Automated Winter Road Maintenance Using Road Surface Condition Measurements
Gurkan Erdogan, Lee Alexander, Piyush Agrawal, Rajesh Rajamani
Report no. MnDOT 2007-37
Real-time measurement of tire-road friction coefficient is extremely valuable for winter road maintenance operations and can be used to optimize the kind and quantity of the deicing and anti-icing chemicals applied to the roadway.
In this project, a wheel based tire-road friction coefficient measurement system is first developed for snowplows. Unlike a traditional Norse meter, this system is based on measurement of lateral tire forces, has minimal moving parts and does not use any actuators. Hence, it is reliable and inexpensive. A key challenge is quickly detecting changes in estimated tire-road friction coefficient while rejecting the high levels of noise in measured force signals. Novel filtering and signal processing algorithms are developed to address this challenge including a biased quadratic mean filter and an accelerometer based vibration removal filter.
Detailed experimental results are presented on the performance of the friction estimation system on different types of road surfaces. Experimental results show that the biased quadratic mean filter works very effectively to eliminate the influence of noise and quickly estimate changes in friction coefficient. Further, the use of accelerometers and an intelligent algorithm enables elimination of the influence of driver steering maneuvers, thus providing a robust friction measurement system.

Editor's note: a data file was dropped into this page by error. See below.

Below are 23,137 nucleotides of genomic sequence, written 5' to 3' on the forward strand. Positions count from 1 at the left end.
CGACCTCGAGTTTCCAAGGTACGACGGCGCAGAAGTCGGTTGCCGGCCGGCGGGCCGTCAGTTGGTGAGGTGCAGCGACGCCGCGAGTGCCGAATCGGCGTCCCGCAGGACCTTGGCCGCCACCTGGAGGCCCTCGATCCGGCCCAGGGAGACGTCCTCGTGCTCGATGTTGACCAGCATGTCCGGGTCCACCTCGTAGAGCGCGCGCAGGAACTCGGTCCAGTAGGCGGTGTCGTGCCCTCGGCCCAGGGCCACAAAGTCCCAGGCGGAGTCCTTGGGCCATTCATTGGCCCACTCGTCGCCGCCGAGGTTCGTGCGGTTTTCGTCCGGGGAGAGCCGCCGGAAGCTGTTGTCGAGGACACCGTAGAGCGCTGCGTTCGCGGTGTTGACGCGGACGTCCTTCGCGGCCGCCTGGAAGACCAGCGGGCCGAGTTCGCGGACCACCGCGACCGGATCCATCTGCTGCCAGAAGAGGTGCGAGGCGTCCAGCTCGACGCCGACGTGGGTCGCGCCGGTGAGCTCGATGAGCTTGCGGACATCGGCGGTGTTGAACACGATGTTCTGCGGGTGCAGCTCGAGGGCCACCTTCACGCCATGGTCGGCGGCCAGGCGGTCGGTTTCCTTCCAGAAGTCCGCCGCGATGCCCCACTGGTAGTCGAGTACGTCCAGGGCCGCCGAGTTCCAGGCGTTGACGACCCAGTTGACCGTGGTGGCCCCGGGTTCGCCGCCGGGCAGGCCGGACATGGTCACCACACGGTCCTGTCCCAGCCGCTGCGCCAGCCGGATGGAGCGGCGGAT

In the second part of the project, the developed friction measurement system is used for automated control of the chemical applicator on the snowplow. An electronic interface is established with the Force America applicator to enable real-time control. A feedback control system that utilizes the developed friction measurement sensor and a pavement temperature sensor is developed and implemented on the snowplow.